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Last Updated Sunday August 19 2018 02:14 AM IST

Would BJP go for early Parliament polls?

D Vijayamohan
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Would BJP go for early Parliament polls? Prime minister Narendra Modi and BJP president Amit Shah after their victory in North-East Assembly election at party headquarters in New Delhi. PTI

Bharatiya Janata Party (BJP) president Amit Shah on Saturday cleared the air on a rumour that had been doing the rounds in Delhi’s political circles. Speculation was rife that prime minister Narendra Modi was toying with the idea of postponing elections to the Karnataka assembly in order to hold Parliament elections early.

Putting an end to all such rumours, Amit Shah has made it clear that the party’s next target is Karnataka polls. According to him, performance of the BJP and its allies in Tripura, Nagaland and Meghalaya will enthuse the cadre to work to wrest power from the Congress in Karnataka.

The party’s maiden win in Tripura and impressive performance in Nagaland is a reflection of the BJP's organisational muscle and the relentless efforts put in to acquire power. The refusal to learn lessons from past debacles was the main reason for the Congress’s downfall in these two states. The verdict in the three northeastern states has definitely helped the BJP present itself as being truly a pan-India party, a status enjoyed by the Congress in the past few decades.

Though the Congress somehow managed to emerge as the single largest party in Meghalaya, it drew a blank both in Tripura and Nagaland. Now the party is in power only in four states – Mizoram, Puducherry, Karnataka, and Punjab. With both fronts scrambling for numbers following a hung verdict, it is to be seen who will be invited to form the next government in Meghalaya.

Since 2016, the saffron leadership, especially Amit Shah, has been working hard drawing up specific plans to find a foothold in north-eastern states while the RSS focused on strengthening the party organisation from grassroots level. On the other hand, the Congress high command failed to do its homework to find a strategy to convey the party’s message to the people. Last year, former Congress leader and state minister Himanta Biswa Sarma had met Rahul Gandhi and gave a nuanced picture of the political situation in Assam. As Rahul paid no attention to his warnings, Sarma chose to cross over to the BJP and became the party’s key strategist for the Northeast.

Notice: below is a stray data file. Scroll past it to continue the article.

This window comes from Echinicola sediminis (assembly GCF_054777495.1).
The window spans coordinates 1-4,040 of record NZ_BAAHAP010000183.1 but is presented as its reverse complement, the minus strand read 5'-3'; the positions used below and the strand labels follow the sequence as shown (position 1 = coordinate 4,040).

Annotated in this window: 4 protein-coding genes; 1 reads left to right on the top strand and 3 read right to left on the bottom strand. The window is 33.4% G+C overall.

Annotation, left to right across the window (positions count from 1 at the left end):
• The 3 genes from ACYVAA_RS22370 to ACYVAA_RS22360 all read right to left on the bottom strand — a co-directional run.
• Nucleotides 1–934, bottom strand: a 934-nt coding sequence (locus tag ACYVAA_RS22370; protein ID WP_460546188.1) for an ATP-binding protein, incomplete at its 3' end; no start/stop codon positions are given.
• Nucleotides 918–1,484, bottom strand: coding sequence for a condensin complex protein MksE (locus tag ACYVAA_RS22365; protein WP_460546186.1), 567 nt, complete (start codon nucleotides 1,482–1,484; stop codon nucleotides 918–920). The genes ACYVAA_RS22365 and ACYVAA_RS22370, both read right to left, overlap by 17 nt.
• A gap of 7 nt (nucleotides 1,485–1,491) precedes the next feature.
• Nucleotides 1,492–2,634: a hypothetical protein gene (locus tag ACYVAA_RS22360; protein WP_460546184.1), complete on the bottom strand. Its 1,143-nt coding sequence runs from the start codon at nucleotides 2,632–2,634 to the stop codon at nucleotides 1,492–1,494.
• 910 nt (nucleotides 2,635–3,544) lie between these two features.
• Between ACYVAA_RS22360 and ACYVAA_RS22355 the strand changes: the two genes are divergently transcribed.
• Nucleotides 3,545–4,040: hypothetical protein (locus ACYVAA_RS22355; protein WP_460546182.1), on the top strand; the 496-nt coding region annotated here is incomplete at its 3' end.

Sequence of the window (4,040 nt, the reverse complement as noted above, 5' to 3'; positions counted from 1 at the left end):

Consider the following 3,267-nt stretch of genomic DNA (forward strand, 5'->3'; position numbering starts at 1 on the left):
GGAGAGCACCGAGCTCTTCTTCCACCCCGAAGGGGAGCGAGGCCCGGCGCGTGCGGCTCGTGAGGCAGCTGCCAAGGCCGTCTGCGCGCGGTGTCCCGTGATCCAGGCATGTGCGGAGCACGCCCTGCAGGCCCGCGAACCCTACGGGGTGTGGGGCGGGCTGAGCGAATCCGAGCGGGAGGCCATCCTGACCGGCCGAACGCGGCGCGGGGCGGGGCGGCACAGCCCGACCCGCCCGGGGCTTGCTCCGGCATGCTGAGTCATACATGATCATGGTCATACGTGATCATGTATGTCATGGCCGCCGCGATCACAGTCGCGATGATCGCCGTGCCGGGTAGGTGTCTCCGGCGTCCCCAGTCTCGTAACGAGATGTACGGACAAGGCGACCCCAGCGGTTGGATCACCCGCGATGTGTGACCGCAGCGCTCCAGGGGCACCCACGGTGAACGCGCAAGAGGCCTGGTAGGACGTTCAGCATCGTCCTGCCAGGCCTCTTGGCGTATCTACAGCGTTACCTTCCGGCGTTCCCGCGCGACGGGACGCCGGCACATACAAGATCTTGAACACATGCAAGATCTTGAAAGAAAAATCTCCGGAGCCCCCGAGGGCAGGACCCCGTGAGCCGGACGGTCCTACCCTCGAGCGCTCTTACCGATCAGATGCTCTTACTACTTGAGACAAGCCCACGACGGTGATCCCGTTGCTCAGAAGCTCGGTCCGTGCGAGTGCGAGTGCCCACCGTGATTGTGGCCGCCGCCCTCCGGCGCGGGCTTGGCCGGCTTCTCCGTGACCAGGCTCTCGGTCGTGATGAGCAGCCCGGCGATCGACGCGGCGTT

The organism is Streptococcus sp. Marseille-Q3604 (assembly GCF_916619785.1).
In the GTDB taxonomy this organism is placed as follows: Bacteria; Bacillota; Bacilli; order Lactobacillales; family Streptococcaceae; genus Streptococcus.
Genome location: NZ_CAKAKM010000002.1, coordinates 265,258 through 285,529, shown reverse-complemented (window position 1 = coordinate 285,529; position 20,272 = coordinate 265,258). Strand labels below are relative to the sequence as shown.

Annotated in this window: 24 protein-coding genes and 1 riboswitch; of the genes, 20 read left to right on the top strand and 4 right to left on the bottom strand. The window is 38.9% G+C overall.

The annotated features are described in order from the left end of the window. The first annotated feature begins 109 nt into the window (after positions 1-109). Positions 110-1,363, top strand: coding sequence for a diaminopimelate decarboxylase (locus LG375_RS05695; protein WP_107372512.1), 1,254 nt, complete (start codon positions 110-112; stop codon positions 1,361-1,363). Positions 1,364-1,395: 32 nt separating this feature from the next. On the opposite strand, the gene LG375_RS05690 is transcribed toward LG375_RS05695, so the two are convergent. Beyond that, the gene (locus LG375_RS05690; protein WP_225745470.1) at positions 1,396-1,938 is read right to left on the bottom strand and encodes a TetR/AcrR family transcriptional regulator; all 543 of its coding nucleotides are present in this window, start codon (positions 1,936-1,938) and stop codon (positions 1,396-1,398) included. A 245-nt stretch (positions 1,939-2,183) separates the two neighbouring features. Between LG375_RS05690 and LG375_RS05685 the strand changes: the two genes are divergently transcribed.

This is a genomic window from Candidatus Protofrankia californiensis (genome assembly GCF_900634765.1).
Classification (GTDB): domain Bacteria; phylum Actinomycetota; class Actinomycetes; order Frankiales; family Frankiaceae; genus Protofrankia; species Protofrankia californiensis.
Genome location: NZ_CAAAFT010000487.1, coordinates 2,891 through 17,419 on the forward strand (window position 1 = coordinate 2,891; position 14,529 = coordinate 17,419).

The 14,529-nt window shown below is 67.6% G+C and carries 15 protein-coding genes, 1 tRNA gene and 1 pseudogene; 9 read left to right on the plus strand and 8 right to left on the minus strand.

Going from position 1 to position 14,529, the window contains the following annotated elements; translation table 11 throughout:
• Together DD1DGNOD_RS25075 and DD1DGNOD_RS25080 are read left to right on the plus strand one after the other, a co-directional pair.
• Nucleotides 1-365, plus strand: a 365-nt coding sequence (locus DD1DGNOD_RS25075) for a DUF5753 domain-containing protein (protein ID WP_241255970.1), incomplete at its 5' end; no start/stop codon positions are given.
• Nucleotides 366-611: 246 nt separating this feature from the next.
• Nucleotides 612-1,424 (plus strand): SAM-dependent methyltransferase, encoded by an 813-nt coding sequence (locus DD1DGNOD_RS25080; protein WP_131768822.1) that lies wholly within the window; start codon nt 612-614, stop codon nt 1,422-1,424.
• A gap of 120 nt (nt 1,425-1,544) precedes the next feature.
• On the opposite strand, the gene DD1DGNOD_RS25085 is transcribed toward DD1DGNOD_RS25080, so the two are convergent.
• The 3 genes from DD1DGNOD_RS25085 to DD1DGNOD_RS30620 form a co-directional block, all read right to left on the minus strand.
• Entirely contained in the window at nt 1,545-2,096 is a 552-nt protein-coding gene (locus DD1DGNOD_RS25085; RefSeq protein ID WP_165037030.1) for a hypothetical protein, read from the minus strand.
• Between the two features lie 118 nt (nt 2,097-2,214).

Notably, the BJP wholeheartedly welcomed those who came from the Congress camp and offered them plum posts whereas the Congress could not do much to stop the exodus of senior leaders and cadres to the BJP.

In fact, the Gujarat poll outcome had instilled the belief in Congress leaders and workers that the BJP could be defeated. However, the party think-tank miserably failed to draw up a strategy to translate that support and pro-Congress sympathy into votes. The BJP, on the other hand, held massive campaigns across Tripura to condemn the alleged killing of nine of its workers by the CPM and projected it as one of the main campaign issues.

Amit Shah has been very particular about bringing fresh faces to the party’s helm in these states. One fine example of that tactical move is 48-year-old Biplab Kumar Deb, state party president and the front-runner for the chief minister post in Tripura. The party has also made it a point to send one union minister to the northeastern states every fortnight since May 2014. Even prime minister Narendra Modi has visited these states several times during the past four years.

The BJP was extremely cautious against bringing up any issues during the campaign that could potentially cause unease among minority communities. The party tactfully refrained from talking about either the beef ban controversy or the alleged minority appeasement policies of rival parties. The Congress entertained false hope that it would be able to snatch the minority community votes.

The BJP has treated even the smallest of states with utmost importance. There are only twenty-four Lok Sabha seats in the entire north-east region. The party, however, has made it a priority to win all of them in the 2019 Parliament elections.

Hardly one year is left for the next general elections. Though the political circles are abuzz with murmurs of an early Lok Sabha election, Modi and Amit Shah are unlikely to explore that possibility on the back of the party’s spectacular show in the North East.

Nevertheless, the outcome of the Karnataka elections will certainly be an indicator.

The opinions expressed here do not reflect those of Malayala Manorama. Legal action under the IT Act will be taken against those making derogatory and obscene statements.

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